BY AARON BARLOWWriting in InsideHigherEd, Rebecca Gould claims that mandatory retirement at 65 would be “a good first step toward dismantling hierarchies and opening opportunities for many more young scholars.” The assumption, of course, is that young scholars are of more value than older ones. And that older scholars don’t need opportunities. Oh, and that senior academics create, of necessity, abusive hierarchies.
The assumption, also, is quintessential ageism.
As one who didn’t start a serious academic career until he was in his fifties and who is now 66, I’m more than a little biased on this question, but I really don’t see the value of shoving people aside simply because they have lived more years. I learned this when I was young, from older people.
Perhaps my favorite professor when I was an undergraduate at Beloit College in Wisconsin was a man, Bernard Morrissey, who was approaching 80 (he wouldn’t quite make it, dying shoveling snow soon after my class with him). He taught a course called “A Natural History of Satan,” a literature course I retain more from than any other I took, even in graduate school. Morrissey would stand at the lectern, shiny skin on his head looking like buffed parchment, a fringe of white hair and the most demonic smile I have ever seen hovering over the room of awed undergraduates. In addition to being meemorable, more than any other teacher I have ever had (outside of my dissertation director), Morrissey changed the arc of my academic climb.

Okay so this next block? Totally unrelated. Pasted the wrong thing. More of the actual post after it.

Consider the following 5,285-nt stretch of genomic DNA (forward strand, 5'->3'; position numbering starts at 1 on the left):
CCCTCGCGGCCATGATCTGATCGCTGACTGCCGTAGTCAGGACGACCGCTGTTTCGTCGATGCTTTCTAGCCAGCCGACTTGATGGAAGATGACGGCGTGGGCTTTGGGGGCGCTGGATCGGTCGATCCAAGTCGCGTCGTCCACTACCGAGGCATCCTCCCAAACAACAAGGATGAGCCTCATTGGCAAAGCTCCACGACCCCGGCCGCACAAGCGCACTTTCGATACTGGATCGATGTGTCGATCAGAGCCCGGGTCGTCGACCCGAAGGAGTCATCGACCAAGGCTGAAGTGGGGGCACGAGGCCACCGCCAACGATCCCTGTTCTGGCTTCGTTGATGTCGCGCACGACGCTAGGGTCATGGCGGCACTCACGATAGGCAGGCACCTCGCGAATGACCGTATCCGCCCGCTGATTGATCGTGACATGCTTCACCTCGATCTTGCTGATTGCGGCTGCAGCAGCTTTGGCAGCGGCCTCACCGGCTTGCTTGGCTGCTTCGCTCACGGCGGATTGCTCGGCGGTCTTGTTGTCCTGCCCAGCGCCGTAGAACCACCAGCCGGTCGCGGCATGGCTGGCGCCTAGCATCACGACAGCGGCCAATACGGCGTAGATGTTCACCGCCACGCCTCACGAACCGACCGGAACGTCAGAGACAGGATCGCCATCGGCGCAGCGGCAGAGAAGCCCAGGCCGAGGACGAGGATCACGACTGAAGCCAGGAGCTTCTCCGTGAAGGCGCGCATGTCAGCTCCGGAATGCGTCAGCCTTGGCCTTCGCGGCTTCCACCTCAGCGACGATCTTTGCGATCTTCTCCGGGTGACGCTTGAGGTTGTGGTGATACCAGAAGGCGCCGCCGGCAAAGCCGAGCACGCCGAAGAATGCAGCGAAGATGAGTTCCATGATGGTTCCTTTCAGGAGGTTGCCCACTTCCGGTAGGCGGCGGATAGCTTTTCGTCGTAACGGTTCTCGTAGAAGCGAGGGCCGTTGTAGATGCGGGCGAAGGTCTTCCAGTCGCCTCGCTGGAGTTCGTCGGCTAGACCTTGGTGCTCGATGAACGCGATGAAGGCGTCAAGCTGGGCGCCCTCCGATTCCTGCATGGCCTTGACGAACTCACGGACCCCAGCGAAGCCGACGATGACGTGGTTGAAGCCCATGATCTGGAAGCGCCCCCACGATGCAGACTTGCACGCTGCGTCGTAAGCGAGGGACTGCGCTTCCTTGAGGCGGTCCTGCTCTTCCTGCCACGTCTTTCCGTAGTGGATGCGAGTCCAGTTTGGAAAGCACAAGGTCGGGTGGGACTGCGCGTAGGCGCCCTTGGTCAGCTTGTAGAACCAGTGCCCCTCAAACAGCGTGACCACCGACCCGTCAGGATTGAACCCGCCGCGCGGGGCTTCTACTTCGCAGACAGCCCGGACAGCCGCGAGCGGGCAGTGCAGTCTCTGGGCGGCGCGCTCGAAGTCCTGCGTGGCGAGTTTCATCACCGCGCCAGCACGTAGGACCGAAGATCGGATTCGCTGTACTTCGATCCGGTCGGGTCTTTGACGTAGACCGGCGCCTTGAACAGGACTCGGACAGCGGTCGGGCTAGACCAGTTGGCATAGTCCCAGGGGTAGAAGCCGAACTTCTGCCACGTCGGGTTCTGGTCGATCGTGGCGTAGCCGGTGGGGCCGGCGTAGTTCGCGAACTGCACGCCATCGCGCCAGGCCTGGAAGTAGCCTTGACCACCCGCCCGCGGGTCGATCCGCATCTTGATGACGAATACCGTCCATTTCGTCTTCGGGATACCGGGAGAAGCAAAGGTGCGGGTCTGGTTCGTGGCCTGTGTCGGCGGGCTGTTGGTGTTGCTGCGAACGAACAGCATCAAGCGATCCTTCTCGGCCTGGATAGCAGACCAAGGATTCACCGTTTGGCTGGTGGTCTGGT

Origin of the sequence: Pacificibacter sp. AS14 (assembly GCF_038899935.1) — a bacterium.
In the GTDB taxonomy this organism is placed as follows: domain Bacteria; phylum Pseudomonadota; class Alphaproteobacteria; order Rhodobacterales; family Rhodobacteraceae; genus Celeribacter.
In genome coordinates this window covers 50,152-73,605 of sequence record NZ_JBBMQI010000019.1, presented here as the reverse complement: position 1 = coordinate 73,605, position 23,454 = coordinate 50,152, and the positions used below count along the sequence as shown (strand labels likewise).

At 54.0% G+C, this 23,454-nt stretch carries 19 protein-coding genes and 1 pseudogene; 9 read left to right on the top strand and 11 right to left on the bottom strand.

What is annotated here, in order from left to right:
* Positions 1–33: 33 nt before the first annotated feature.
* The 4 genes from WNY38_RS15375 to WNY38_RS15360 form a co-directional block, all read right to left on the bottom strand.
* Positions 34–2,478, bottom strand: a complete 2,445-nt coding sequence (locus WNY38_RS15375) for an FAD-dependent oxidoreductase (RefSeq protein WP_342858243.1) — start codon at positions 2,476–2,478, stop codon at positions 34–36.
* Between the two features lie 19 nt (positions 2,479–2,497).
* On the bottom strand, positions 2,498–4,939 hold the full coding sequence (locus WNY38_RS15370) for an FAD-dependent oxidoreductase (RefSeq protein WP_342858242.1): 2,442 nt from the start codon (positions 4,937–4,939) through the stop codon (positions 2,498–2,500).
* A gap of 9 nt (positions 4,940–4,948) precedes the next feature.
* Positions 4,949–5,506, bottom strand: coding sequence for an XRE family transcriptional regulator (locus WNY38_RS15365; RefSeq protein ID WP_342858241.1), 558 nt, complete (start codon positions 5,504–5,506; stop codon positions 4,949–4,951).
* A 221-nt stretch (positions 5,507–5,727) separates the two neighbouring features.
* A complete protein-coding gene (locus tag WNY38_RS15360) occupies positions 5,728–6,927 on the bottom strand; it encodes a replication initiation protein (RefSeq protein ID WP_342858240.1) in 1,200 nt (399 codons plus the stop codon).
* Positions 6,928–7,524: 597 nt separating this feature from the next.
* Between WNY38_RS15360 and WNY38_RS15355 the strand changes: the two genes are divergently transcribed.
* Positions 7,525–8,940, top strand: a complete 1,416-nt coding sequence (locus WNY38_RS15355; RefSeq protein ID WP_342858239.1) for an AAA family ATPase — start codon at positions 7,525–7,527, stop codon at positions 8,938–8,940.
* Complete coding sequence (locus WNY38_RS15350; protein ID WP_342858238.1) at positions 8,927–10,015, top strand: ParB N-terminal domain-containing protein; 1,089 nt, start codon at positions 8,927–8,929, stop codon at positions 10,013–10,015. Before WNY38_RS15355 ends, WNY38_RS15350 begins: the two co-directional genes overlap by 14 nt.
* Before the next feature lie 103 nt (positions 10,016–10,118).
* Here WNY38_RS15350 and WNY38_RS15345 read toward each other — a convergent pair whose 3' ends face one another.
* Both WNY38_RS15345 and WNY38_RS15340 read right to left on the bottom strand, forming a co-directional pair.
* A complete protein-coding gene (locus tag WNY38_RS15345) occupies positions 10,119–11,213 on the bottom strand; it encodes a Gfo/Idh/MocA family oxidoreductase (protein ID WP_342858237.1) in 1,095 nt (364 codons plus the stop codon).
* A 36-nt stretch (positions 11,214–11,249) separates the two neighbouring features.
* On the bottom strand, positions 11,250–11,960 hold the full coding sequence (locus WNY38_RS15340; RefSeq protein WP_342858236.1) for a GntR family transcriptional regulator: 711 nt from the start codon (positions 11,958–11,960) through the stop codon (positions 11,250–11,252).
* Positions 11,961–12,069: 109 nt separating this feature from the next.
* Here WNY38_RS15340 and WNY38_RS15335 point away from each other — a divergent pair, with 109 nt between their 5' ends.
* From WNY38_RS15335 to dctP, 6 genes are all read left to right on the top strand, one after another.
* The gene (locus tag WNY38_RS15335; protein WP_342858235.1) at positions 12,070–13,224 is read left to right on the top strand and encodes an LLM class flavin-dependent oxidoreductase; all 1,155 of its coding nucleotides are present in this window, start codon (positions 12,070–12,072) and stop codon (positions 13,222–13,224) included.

For the May/June issue of Academe, Margaret Morganroth Gullette wrote “The Monument and the Wrecking Crew: Ageism in the academy,” an essay in which she writes of the tragedy of “treating aging, in the profession, and in ordinary life, as a decline.” Making the assumptions that Gould makes writes off, without any consideration, the most skilled and knowledgeable part of society. Followed to its logical conclusion, the young might as well just kill us all. Remember Wild in the Streets? Remember “Don’t trust anyone over 30”?
Maybe we have to be older to understand how stupid we were when we were young. Certainly, we’ll never learn that at all if we cull people out as their hair grays.